The Water Rats

The story of Captain John Hope and the Water Rats, as told by local historian, George Robinson…

John Hope was born in Dalry House, Edinburgh in 1807. He was educated at the Royal High School before deciding to studying law and enter the legal profession. Using his legal skills and connections he dedicated his life to improving the living conditions of the city’s working class, especially children.

Due to the threat of French invasion, Volunteer regiments were raised in towns and cities all over the U.K. Raised by John Hope in 1859, No. 16 Company, Edinburgh Rifle Volunteers were required to sign the pledge, promising to abstain from taking drugs, smoking tobacco and drinking alcohol. The company’s cap badge consisted of a lion’s head with a jet of water streaming from its mouth.

To provide future recruits, Captain Hope also decided to form the British League Cadets (predecessors of the Boys’ Brigade). Nicknamed the ‘Water Rats’, as the cadets were also required to sign the pledge, the headquarters of the British League was situated at 53 Rose Street, behind the Assembly Rooms. Issued with carbines, the cadets practiced drill in the Grassmarket Corn Exchange and at schools in various parts of the city. The corps also had a fife and drum band.

In 1862 the cadets made their first public appearance in uniform. Wearing red forage caps and Garibaldi shirts, dark blue trousers and brown leather gaiters, the cadets were inspected by the Lord Provost, Charles Lawson, in the High School Yards. The following year the corps was inspected by the Prime Minister, Lord Palmerston, when he arrived in Edinburgh to receive the Freedom of the City.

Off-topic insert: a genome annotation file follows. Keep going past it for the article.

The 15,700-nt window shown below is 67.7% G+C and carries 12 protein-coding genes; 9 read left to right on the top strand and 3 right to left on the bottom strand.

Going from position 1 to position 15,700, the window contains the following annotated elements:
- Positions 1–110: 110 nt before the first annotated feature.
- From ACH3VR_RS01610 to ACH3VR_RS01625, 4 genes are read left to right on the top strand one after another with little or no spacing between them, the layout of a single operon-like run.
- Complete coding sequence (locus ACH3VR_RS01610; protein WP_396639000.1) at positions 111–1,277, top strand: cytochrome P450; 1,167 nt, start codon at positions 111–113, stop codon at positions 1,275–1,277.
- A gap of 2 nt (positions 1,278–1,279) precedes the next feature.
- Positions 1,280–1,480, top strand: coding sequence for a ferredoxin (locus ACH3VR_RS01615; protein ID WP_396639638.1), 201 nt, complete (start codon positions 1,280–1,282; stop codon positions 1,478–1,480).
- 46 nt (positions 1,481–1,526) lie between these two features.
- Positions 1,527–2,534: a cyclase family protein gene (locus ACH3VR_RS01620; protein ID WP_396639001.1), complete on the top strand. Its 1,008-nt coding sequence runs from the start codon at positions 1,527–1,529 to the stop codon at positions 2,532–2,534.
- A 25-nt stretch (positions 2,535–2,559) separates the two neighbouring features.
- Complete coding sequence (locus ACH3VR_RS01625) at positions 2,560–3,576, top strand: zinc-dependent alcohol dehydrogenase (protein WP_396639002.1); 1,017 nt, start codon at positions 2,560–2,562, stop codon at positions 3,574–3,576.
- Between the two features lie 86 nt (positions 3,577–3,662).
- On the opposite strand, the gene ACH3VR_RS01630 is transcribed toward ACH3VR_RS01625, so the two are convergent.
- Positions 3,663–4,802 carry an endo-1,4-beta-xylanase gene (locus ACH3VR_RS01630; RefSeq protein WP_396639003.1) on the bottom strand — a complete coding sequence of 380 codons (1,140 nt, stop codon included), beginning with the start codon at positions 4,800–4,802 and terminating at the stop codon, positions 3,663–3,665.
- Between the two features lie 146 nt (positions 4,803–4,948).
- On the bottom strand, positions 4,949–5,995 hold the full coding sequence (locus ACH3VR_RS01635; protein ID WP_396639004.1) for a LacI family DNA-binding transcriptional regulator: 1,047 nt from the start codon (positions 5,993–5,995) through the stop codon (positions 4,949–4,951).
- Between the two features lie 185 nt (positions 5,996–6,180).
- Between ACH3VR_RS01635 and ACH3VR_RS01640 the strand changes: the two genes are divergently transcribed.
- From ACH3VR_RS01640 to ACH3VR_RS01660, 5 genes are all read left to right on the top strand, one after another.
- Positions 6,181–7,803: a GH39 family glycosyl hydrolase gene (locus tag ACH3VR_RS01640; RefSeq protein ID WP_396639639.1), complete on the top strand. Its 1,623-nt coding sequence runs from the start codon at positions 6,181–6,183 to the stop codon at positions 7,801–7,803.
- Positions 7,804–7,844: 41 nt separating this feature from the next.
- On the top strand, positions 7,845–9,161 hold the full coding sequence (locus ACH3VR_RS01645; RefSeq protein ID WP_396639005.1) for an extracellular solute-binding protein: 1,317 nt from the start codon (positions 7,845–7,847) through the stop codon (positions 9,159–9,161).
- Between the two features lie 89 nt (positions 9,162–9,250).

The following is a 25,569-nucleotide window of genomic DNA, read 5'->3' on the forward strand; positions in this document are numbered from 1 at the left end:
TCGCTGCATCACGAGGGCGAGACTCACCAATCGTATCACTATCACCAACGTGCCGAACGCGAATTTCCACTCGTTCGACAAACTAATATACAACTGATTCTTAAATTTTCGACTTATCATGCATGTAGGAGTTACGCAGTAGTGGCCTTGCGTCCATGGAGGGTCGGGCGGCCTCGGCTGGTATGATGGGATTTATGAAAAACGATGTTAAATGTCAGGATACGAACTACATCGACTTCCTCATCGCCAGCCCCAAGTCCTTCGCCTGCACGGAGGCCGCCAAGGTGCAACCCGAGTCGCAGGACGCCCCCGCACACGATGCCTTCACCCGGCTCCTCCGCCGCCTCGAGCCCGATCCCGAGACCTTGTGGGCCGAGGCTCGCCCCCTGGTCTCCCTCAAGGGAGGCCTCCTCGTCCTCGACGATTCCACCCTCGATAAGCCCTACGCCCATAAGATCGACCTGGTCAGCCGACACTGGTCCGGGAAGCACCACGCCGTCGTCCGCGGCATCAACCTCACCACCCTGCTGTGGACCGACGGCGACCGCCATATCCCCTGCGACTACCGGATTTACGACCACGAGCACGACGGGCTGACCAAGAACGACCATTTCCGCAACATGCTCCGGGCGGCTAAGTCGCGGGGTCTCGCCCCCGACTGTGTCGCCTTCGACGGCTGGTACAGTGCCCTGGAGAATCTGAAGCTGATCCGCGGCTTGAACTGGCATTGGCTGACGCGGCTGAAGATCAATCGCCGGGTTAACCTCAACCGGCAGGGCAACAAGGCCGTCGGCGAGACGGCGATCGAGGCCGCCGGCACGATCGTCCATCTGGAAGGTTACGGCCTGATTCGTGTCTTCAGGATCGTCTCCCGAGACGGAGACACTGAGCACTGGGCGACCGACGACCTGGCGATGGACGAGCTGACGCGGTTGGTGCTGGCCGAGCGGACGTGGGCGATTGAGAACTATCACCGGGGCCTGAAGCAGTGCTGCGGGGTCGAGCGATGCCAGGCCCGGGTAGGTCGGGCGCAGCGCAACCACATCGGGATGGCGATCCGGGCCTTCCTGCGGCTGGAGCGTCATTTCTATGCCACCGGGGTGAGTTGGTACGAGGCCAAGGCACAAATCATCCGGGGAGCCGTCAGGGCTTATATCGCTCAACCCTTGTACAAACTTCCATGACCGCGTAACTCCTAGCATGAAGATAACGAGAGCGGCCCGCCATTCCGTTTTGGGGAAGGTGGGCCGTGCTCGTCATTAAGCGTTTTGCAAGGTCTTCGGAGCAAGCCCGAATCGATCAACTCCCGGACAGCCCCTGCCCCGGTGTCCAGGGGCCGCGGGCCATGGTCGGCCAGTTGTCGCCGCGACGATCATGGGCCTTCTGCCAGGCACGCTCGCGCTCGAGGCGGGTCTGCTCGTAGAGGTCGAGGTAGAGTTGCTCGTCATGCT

When John Hope raised the 3rd Edinburgh Rifle Volunteers in 1867, the members of No. 16 Company transferred to the new regiment. In addition to the fifes and drums, the British League Cadets now had a brass band.

In July 1868 two hundred and fifty cadets took part in a mock battle on the parade ground in the Queen’s Park. From the Salisbury Crags to St Anthony’s Chapel overlooking St Margaret’s Loch, the slopes were covered with thousands of men, women and children who had turned out to see the Volunteers in action. Following the manoeuvres, the troops were to be reviewed by the Lord Provost, William Chambers.

Receiving the order to advance at two o’clock, the First Division consisting of the 8th Royal Hussars, Fife Mounted, Rifles, 18th Royal Irish, engineer corps and five Volunteer rifle regiments including the cadets, supported by three field guns, headed along the Queen’s Drive towards Meadowbank. The Second Division, consisting of eight Volunteer rifle regiments supported by three field guns, set off along the Queen’s Drive in the opposite direction, towards St Leonards.

Reaching the spot where the battle was to take place, the hussars and mounted riflemen followed by the horse-drawn field guns continued to advance, while the 18th Royal Irish, Volunteer riflemen and cadets halted and formed up into squares.

Drawing their swords as the bugler sounded the charge, the hussars galloped towards the squares followed by the mounted riflemen. Raising their rifles and carbines to their shoulders on receiving the order, the infantry and the ‘wee warriors’ commenced volley firing before charging forward to capture the field guns.

John Hope died in 1893. Although the lawyer who had dedicated his life to improving the lives of the city’s underprivileged left instructions that only family members and close associates should be invited to his funeral, his burial in Greyfriars Kirkyard was attended by hundreds of men, women and children from all sections of the community.


A note from George, for those interested in local history:

One o’Clock Gun Association is giving weekly talks at the Nelson Monument.

‘Astronomy on Calton Hill during the 19th century’, by Dr Bruce Vickery

2.30 pm every Saturday

Tickets £5.00

(includes admission to the gallery exhibition and observation platform)



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